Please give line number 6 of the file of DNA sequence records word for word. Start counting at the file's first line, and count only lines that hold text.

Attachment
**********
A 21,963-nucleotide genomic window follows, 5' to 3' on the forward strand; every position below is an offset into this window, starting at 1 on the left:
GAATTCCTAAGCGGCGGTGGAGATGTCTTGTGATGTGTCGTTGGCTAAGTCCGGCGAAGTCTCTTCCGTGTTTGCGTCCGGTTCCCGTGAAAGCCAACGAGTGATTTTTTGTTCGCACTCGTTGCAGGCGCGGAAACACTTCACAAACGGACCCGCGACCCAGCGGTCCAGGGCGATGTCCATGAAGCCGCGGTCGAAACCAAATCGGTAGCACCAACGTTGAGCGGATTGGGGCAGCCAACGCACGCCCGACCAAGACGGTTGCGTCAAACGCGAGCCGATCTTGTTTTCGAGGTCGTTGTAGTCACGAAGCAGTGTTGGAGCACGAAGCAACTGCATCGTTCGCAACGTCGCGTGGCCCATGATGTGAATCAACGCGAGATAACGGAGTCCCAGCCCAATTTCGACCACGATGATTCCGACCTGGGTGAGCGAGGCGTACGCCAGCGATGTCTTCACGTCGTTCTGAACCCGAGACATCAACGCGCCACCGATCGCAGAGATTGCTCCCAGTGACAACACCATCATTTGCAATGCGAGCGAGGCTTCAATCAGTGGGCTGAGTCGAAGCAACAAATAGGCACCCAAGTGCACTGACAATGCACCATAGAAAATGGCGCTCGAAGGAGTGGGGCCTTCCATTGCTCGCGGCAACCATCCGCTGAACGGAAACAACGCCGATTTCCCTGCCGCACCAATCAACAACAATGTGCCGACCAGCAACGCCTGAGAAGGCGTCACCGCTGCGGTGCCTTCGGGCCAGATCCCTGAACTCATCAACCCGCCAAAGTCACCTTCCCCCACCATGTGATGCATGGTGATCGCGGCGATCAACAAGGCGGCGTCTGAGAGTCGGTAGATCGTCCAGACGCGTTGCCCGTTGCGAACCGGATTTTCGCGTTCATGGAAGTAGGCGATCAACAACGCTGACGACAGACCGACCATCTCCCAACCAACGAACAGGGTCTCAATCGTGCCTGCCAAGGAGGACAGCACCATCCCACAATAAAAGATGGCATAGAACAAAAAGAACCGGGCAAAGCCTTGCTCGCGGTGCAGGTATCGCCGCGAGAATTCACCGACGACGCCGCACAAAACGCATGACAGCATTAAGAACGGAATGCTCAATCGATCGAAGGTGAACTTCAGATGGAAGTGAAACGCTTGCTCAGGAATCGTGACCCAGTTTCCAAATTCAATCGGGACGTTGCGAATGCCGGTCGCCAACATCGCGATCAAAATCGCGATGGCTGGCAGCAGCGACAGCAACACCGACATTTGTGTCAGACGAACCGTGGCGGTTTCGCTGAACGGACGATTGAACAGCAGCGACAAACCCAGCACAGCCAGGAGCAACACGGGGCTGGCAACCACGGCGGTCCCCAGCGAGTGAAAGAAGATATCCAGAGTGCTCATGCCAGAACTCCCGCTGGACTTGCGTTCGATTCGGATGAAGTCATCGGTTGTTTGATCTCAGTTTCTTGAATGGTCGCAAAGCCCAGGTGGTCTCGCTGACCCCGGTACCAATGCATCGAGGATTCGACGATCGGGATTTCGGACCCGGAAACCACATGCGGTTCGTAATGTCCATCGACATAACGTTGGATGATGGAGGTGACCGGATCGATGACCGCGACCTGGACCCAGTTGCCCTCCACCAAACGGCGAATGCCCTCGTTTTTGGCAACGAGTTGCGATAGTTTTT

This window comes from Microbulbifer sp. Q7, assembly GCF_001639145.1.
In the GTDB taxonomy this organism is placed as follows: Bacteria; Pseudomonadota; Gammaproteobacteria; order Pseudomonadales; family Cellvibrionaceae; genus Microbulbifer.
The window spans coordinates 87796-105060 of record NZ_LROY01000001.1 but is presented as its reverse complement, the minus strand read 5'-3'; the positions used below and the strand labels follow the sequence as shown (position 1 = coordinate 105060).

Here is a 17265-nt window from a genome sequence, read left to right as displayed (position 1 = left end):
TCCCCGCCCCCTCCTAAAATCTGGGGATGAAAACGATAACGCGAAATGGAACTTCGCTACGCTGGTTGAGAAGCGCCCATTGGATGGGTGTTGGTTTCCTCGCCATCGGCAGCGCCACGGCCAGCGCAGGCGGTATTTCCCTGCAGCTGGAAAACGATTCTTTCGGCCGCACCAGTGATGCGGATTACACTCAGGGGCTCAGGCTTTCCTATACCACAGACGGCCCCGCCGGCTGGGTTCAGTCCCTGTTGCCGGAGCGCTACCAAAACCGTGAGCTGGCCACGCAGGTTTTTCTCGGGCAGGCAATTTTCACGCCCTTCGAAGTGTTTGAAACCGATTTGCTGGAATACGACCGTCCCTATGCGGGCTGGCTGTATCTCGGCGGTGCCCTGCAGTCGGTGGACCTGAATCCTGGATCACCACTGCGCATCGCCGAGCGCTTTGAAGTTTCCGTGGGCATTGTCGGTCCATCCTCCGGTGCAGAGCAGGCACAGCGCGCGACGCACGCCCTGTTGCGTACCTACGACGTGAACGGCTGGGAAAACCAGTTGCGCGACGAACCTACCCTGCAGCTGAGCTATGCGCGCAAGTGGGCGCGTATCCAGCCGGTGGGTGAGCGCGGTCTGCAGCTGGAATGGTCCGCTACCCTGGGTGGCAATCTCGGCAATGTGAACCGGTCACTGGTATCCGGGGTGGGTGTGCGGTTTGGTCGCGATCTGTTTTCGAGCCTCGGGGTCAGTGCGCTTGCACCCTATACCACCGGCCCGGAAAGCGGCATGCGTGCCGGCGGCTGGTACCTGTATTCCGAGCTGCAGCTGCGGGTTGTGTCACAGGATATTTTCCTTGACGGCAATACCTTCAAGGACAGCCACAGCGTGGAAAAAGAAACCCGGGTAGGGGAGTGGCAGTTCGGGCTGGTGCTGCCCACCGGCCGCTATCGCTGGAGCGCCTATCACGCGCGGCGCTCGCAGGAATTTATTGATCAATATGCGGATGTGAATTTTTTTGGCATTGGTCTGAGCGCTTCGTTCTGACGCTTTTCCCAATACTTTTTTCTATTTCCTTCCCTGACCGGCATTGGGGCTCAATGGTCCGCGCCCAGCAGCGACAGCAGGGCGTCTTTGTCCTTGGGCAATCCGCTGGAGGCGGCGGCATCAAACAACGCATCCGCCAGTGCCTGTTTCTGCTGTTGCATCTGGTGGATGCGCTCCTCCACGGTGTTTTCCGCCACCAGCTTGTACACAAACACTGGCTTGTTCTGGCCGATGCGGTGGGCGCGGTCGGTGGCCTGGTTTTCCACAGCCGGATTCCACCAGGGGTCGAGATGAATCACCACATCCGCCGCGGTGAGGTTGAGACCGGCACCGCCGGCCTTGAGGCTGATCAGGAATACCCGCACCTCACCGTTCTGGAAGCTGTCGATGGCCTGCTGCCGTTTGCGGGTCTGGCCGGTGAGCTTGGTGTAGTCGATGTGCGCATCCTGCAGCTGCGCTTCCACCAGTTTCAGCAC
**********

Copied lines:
Here is a 17265-nt window from a genome sequence, read left to right as displayed (position 1 = left end):